- New Department Director
- Special measures for hospitals failing to meet targets
- New Mater launched
- Temple Street Researcher Wins Neil Buist Award
- HSE National Director of Human Resources
- Adoption Authority Chief Executive
- Hospital takes top honours
- Mental Health Commissioners appointed
- Free GP Care
- No change in screening guidelines
- Winner of outstanding achievement award
- Award for Ennis General Hospital
- Winners of Biomnis Healthcare Innovation Awards
New Department Director
Ms. Lis Nixon has been appointed Director of Performance Improvement for Unscheduled Care with the Department of Health’s Special Delivery Unit (SDU) at a salary of €164,000 a year.
Ms. Nixon was previously a director of Lis Nixon Associates in the UK, a group of independent health service consultants specialising in service improvement and clinical coaching. She has had a major involvement in change management and service improvement in the NHS and in Canada and was appointed after internal applications did not meet standards.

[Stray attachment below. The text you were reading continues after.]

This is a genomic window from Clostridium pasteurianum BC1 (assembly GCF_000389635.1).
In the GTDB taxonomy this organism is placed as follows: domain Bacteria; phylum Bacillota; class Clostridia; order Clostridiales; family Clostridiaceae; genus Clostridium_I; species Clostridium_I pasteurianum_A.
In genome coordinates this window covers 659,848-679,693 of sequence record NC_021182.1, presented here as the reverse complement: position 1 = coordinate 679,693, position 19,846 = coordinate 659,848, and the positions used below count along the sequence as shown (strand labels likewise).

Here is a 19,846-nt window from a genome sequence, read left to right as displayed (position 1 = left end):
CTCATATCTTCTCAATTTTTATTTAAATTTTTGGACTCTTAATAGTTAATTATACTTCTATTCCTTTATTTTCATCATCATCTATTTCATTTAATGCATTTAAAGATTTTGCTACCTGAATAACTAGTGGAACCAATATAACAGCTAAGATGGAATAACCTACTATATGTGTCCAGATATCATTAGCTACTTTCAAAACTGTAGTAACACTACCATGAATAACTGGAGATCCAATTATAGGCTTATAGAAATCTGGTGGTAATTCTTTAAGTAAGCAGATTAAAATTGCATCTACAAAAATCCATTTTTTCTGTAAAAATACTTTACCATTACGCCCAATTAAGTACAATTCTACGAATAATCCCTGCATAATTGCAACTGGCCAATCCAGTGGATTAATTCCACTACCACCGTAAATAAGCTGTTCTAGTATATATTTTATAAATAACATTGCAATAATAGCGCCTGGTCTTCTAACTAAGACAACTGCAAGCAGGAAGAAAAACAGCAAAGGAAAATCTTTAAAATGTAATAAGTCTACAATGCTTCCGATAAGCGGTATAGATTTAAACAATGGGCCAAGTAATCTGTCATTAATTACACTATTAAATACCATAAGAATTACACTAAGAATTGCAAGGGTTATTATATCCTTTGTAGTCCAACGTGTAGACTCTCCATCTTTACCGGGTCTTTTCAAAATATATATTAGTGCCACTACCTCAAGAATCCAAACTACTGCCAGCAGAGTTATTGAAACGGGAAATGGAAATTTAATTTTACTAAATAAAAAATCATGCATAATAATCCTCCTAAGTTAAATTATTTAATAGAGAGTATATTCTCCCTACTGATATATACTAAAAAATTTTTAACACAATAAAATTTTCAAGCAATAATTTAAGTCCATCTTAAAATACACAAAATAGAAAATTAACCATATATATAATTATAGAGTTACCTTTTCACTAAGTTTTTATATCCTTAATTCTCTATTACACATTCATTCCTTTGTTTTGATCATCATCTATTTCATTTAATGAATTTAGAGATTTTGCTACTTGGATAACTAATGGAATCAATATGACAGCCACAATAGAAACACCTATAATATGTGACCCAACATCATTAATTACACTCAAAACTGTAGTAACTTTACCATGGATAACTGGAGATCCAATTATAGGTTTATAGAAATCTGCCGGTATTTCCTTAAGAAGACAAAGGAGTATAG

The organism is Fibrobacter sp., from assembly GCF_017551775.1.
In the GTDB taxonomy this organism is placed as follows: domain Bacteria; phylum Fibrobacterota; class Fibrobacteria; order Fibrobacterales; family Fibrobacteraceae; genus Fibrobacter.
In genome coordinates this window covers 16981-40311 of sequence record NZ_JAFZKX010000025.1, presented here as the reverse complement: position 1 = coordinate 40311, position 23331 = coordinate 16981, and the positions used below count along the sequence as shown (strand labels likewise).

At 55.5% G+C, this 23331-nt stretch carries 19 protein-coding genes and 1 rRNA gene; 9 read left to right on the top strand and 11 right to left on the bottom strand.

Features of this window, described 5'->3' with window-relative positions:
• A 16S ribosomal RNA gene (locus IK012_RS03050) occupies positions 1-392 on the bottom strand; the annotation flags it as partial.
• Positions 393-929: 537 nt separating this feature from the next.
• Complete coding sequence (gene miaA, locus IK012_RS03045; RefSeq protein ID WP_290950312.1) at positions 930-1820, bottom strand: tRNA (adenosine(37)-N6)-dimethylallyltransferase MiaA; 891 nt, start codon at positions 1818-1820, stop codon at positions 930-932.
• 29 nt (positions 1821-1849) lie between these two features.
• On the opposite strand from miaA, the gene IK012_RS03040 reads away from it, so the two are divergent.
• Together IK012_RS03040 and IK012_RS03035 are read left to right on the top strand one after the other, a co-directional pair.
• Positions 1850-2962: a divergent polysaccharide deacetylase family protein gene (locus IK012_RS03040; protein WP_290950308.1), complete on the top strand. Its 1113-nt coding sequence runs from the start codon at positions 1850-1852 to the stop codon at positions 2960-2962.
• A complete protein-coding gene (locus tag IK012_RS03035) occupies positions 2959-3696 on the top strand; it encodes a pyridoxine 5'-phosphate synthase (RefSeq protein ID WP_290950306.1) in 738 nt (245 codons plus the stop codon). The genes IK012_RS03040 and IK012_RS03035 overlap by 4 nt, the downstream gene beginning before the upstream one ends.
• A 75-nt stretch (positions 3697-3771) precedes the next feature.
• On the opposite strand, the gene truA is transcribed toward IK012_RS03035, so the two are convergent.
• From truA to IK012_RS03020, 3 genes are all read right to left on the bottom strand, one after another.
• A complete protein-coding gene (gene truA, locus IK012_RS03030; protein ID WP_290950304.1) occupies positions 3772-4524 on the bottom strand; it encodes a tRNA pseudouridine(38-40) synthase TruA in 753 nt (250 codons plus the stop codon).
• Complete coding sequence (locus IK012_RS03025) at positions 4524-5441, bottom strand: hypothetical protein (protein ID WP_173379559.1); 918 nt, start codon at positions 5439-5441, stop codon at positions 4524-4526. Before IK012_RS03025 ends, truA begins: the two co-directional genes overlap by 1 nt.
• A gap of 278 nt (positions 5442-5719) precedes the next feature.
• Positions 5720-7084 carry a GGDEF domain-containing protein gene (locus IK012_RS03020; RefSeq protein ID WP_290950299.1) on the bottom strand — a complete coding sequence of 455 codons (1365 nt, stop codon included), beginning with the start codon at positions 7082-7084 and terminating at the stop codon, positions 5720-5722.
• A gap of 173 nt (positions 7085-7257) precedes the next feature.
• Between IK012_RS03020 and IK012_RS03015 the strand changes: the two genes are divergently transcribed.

Between 2003 and 2008 she was National Lead for implementing the NHS strategy to discharge or admit 98 per cent of emergency department patients within four hours and she worked in the Canadian emergency services reform.
Ms. Nixon has already carried out consultancy work for the HSE on the acute medicine programme and for diagnostic visits and reports at a number of hospitals.
The SDU was set up by Health Minister, Dr. James Reilly to tackle trolley waits and waiting lists for hospital admission.
The Department of Health said Ms Nixon will receive no pension or bonus payments. She will be paid travel and subsistence in Ireland but journeys to her home in Britain will not be paid.
Dr. Martin Connor, who was appointed in June 2011, to lead the work of the SDU for six months, subsequently got a three year contract worth €160,000 a year to work on a part time basis with the unit. This new contract was for an 80 per cent time commitment as he was also completing a research fellowship in Stanford University in the US. The Department said that he would be in Ireland for two weeks a month on average but would also conduct work by teleconference on a daily basis. He was a member of the Board of the HSE for some time, but during this period failed to attend six of the ten Board meetings.